- How They Work
- Side Effects
- Drug Names
HOW DO BETA-BLOCKERS WITH INTRINSIC SYMPATHOMIMETIC ACTIVITY WORK?
Beta-blockers with intrinsic sympathomimetic activity (ISA) are drugs used to lower blood pressure and maintain heart rate.
Beta-blockers with ISA stimulate the beta-adrenergic receptors and oppose the action of epinephrine released. Stimulation of beta-adrenergic receptors releases epinephrine, which is responsible for increased heart contraction and heart rate.
Beta-blockers with ISA decrease blood pressure and overall resistance to blood flow while maintaining the heart rate. Some drugs may also lower heart rate and contraction along with blood pressure and resistance.
HOW ARE BETA-BLOCKERS WITH INTRINSIC SYMPATHOMIMETIC ACTIVITY USED?
Beta-blockers with intrinsic sympathomimetic activity are used to treat:
WHAT ARE SIDE EFFECTS OF BETA-BLOCKERS WITH INTRINSIC SYMPATHOMIMETIC ACTIVITY?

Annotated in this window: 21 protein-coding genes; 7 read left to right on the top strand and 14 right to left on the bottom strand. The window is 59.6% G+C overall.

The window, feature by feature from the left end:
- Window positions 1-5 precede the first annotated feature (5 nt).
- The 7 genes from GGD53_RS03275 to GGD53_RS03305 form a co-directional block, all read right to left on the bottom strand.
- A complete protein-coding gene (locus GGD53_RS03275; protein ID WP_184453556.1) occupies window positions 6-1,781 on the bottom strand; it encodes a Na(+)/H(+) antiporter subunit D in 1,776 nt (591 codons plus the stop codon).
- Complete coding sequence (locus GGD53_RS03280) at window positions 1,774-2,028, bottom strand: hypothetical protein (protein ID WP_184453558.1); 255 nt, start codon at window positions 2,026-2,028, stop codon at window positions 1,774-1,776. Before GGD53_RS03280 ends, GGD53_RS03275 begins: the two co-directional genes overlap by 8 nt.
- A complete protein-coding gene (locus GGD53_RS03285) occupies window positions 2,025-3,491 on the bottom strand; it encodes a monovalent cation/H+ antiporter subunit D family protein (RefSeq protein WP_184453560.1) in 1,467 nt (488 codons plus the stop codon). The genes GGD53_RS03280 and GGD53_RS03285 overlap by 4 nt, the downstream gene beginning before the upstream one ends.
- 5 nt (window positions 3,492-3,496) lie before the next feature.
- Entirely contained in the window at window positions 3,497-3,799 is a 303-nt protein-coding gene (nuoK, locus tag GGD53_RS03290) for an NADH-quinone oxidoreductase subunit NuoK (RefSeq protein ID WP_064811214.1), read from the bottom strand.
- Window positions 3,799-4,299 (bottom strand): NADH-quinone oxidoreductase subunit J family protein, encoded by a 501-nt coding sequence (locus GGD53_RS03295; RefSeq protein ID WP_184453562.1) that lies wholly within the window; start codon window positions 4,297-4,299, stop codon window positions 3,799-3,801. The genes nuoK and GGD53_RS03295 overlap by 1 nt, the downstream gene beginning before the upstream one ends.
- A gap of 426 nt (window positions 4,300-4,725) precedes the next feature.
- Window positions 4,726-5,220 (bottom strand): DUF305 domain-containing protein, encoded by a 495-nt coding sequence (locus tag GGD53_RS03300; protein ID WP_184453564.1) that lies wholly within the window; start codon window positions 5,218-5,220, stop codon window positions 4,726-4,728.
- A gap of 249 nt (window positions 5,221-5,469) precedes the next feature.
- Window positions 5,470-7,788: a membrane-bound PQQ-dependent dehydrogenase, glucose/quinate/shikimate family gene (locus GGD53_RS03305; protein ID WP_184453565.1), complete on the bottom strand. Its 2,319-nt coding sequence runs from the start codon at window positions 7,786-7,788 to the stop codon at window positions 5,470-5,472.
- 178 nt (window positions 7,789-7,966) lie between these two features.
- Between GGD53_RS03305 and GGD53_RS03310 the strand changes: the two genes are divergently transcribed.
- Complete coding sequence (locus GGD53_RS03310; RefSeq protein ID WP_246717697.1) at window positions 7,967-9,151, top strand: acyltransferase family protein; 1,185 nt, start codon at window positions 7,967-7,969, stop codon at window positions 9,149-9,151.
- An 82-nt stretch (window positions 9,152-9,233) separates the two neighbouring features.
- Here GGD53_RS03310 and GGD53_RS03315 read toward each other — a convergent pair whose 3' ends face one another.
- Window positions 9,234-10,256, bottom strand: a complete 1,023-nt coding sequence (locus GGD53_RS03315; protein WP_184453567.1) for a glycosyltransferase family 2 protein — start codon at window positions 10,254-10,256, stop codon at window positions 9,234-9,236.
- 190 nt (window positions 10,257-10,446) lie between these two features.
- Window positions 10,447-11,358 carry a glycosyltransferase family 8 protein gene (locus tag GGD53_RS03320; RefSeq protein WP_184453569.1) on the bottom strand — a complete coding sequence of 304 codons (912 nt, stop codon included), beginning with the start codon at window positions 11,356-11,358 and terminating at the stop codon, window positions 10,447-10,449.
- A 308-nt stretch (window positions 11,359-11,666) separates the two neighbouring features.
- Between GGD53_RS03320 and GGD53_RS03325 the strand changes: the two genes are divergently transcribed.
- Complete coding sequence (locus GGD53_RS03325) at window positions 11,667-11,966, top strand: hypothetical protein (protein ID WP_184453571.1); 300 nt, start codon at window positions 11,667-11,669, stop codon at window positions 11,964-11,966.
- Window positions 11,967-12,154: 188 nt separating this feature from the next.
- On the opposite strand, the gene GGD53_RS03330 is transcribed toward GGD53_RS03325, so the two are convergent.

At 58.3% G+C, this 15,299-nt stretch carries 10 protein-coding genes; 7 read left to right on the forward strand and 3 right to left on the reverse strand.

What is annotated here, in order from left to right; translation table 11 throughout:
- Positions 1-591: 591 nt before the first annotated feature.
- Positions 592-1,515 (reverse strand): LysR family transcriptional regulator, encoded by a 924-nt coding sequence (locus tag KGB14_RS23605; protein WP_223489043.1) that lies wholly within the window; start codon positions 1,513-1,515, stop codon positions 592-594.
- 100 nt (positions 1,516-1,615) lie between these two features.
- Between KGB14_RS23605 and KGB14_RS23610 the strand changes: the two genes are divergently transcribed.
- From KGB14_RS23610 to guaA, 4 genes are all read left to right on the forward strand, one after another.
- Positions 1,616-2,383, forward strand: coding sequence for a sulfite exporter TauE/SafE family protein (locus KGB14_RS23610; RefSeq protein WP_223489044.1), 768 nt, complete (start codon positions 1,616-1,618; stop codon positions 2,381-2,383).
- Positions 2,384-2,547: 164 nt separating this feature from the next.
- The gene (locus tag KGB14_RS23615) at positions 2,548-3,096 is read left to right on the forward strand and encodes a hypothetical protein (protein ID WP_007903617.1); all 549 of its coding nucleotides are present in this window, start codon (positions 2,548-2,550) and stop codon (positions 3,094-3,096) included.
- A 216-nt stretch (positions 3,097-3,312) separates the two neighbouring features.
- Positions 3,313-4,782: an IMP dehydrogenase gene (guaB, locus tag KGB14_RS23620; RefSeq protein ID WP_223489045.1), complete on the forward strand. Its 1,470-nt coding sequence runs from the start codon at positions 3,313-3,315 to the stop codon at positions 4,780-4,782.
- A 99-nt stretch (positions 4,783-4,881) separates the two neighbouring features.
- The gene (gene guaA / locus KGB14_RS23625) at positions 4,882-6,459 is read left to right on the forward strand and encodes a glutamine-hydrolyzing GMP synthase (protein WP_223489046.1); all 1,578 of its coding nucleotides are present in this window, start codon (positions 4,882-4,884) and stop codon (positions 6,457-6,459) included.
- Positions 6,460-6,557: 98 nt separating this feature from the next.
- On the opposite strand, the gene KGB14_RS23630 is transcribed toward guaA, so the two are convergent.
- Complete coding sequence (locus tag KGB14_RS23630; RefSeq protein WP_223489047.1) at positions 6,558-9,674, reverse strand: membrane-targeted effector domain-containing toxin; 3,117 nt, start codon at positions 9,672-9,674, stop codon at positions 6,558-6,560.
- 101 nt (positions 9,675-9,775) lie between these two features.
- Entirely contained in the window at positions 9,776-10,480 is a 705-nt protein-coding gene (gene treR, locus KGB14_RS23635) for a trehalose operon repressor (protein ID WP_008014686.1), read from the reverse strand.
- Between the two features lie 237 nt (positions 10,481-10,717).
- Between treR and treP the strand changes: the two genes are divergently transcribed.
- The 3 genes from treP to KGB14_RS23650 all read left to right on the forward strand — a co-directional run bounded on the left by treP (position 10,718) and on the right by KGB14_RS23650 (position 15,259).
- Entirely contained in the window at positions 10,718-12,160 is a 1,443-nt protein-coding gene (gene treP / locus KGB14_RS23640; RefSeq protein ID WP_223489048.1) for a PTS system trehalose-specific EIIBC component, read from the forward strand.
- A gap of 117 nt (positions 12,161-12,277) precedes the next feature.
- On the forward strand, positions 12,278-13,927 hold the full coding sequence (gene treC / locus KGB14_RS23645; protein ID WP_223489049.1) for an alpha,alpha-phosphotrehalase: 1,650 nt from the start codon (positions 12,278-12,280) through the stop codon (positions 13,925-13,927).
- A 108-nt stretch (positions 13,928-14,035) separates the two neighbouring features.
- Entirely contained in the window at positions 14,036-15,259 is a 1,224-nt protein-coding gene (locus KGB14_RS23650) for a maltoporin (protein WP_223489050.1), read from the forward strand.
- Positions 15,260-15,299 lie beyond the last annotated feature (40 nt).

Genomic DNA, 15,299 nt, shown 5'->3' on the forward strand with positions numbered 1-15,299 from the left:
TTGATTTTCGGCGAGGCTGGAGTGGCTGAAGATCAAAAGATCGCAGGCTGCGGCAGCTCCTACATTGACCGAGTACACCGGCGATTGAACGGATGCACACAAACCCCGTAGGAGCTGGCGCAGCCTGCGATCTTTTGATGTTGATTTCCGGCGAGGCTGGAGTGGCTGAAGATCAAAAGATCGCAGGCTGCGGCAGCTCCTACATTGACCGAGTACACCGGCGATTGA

Beta-blockers with intrinsic sympathomimetic activity may cause the following side effects:
- Shortness of breath
- Abdominal pain
- Irregular heartbeat
- Chest pain
- Heart failure
- Muscle pain
- Low blood pressure
- Painful urination
The information contained herein is not intended to cover all possible side effects, precautions, warnings, drug interactions, allergic reactions, or adverse effects. Check with your doctor or pharmacist to make sure these drugs do not cause any harm when you take them along with other medicines. Never stop taking your medication and never change your dose or frequency without consulting your doctor.